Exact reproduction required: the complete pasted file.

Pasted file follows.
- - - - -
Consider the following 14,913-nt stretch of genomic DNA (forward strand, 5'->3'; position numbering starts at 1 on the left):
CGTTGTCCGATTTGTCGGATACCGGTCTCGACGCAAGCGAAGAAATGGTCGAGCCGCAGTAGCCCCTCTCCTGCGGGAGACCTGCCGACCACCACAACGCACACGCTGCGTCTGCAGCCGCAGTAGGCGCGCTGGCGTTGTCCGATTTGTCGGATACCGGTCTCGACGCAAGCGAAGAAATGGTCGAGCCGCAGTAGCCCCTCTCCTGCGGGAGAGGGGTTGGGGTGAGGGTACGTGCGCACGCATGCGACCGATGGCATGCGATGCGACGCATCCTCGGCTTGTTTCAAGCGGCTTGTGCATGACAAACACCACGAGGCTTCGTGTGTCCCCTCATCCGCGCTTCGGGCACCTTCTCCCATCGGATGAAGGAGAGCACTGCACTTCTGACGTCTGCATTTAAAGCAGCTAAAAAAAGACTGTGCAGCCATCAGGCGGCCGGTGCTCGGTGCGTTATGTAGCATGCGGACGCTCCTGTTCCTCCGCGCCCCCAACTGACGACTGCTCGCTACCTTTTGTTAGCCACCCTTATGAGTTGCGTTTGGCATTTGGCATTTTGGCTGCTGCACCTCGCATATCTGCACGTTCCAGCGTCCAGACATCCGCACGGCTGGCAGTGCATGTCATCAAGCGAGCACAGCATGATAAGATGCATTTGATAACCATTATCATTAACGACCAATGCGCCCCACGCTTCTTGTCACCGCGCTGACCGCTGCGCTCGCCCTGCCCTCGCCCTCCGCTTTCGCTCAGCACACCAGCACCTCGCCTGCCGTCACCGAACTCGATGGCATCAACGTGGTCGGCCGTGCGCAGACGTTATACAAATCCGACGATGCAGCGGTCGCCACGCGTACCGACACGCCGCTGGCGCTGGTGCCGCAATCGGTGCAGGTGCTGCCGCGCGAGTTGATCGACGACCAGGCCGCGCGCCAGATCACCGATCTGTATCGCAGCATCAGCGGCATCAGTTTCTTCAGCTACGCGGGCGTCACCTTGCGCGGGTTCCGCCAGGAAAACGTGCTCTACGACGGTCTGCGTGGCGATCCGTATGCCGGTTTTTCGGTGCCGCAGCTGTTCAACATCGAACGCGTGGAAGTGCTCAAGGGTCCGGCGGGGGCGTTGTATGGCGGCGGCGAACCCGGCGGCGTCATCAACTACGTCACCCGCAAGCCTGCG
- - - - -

Consider the following 14,913-nt stretch of genomic DNA (forward strand, 5'->3'; position numbering starts at 1 on the left):
CGTTGTCCGATTTGTCGGATACCGGTCTCGACGCAAGCGAAGAAATGGTCGAGCCGCAGTAGCCCCTCTCCTGCGGGAGACCTGCCGACCACCACAACGCACACGCTGCGTCTGCAGCCGCAGTAGGCGCGCTGGCGTTGTCCGATTTGTCGGATACCGGTCTCGACGCAAGCGAAGAAATGGTCGAGCCGCAGTAGCCCCTCTCCTGCGGGAGAGGGGTTGGGGTGAGGGTACGTGCGCACGCATGCGACCGATGGCATGCGATGCGACGCATCCTCGGCTTGTTTCAAGCGGCTTGTGCATGACAAACACCACGAGGCTTCGTGTGTCCCCTCATCCGCGCTTCGGGCACCTTCTCCCATCGGATGAAGGAGAGCACTGCACTTCTGACGTCTGCATTTAAAGCAGCTAAAAAAAGACTGTGCAGCCATCAGGCGGCCGGTGCTCGGTGCGTTATGTAGCATGCGGACGCTCCTGTTCCTCCGCGCCCCCAACTGACGACTGCTCGCTACCTTTTGTTAGCCACCCTTATGAGTTGCGTTTGGCATTTGGCATTTTGGCTGCTGCACCTCGCATATCTGCACGTTCCAGCGTCCAGACATCCGCACGGCTGGCAGTGCATGTCATCAAGCGAGCACAGCATGATAAGATGCATTTGATAACCATTATCATTAACGACCAATGCGCCCCACGCTTCTTGTCACCGCGCTGACCGCTGCGCTCGCCCTGCCCTCGCCCTCCGCTTTCGCTCAGCACACCAGCACCTCGCCTGCCGTCACCGAACTCGATGGCATCAACGTGGTCGGCCGTGCGCAGACGTTATACAAATCCGACGATGCAGCGGTCGCCACGCGTACCGACACGCCGCTGGCGCTGGTGCCGCAATCGGTGCAGGTGCTGCCGCGCGAGTTGATCGACGACCAGGCCGCGCGCCAGATCACCGATCTGTATCGCAGCATCAGCGGCATCAGTTTCTTCAGCTACGCGGGCGTCACCTTGCGCGGGTTCCGCCAGGAAAACGTGCTCTACGACGGTCTGCGTGGCGATCCGTATGCCGGTTTTTCGGTGCCGCAGCTGTTCAACATCGAACGCGTGGAAGTGCTCAAGGGTCCGGCGGGGGCGTTGTATGGCGGCGGCGAACCCGGCGGCGTCATCAACTACGTCACCCGCAAGCCTGCG